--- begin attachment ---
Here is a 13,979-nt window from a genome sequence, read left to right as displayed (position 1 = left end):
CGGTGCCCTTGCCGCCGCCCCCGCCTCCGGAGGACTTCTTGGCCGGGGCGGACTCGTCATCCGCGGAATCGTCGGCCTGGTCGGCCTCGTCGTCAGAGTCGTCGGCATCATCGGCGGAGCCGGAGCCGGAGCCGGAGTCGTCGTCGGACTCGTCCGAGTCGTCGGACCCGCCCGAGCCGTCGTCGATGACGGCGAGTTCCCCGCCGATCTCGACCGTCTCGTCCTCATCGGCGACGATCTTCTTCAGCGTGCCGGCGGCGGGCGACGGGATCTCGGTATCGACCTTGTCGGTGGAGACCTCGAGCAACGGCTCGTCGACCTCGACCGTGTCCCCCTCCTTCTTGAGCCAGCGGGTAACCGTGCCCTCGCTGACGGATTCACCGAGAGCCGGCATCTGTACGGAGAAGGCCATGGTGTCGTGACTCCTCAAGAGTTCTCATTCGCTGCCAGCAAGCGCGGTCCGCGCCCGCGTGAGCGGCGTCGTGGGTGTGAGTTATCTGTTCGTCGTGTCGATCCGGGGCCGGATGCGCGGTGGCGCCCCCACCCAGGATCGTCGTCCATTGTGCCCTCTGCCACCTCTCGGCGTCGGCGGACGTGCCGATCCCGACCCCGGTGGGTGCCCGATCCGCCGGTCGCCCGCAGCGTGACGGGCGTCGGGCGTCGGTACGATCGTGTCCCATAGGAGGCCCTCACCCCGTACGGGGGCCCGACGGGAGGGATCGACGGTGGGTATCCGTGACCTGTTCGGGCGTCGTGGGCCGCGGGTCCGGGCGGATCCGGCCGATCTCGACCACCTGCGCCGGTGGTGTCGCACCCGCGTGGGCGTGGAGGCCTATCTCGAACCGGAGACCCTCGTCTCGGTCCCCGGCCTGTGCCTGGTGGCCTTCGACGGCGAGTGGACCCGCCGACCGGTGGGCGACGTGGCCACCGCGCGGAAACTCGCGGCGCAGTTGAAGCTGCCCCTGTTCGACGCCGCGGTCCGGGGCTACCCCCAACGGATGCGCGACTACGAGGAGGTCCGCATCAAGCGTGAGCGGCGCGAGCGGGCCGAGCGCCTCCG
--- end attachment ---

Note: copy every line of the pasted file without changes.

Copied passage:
Here is a 13,979-nt window from a genome sequence, read left to right as displayed (position 1 = left end):
CGGTGCCCTTGCCGCCGCCCCCGCCTCCGGAGGACTTCTTGGCCGGGGCGGACTCGTCATCCGCGGAATCGTCGGCCTGGTCGGCCTCGTCGTCAGAGTCGTCGGCATCATCGGCGGAGCCGGAGCCGGAGCCGGAGTCGTCGTCGGACTCGTCCGAGTCGTCGGACCCGCCCGAGCCGTCGTCGATGACGGCGAGTTCCCCGCCGATCTCGACCGTCTCGTCCTCATCGGCGACGATCTTCTTCAGCGTGCCGGCGGCGGGCGACGGGATCTCGGTATCGACCTTGTCGGTGGAGACCTCGAGCAACGGCTCGTCGACCTCGACCGTGTCCCCCTCCTTCTTGAGCCAGCGGGTAACCGTGCCCTCGCTGACGGATTCACCGAGAGCCGGCATCTGTACGGAGAAGGCCATGGTGTCGTGACTCCTCAAGAGTTCTCATTCGCTGCCAGCAAGCGCGGTCCGCGCCCGCGTGAGCGGCGTCGTGGGTGTGAGTTATCTGTTCGTCGTGTCGATCCGGGGCCGGATGCGCGGTGGCGCCCCCACCCAGGATCGTCGTCCATTGTGCCCTCTGCCACCTCTCGGCGTCGGCGGACGTGCCGATCCCGACCCCGGTGGGTGCCCGATCCGCCGGTCGCCCGCAGCGTGACGGGCGTCGGGCGTCGGTACGATCGTGTCCCATAGGAGGCCCTCACCCCGTACGGGGGCCCGACGGGAGGGATCGACGGTGGGTATCCGTGACCTGTTCGGGCGTCGTGGGCCGCGGGTCCGGGCGGATCCGGCCGATCTCGACCACCTGCGCCGGTGGTGTCGCACCCGCGTGGGCGTGGAGGCCTATCTCGAACCGGAGACCCTCGTCTCGGTCCCCGGCCTGTGCCTGGTGGCCTTCGACGGCGAGTGGACCCGCCGACCGGTGGGCGACGTGGCCACCGCGCGGAAACTCGCGGCGCAGTTGAAGCTGCCCCTGTTCGACGCCGCGGTCCGGGGCTACCCCCAACGGATGCGCGACTACGAGGAGGTCCGCATCAAGCGTGAGCGGCGCGAGCGGGCCGAGCGCCTCCG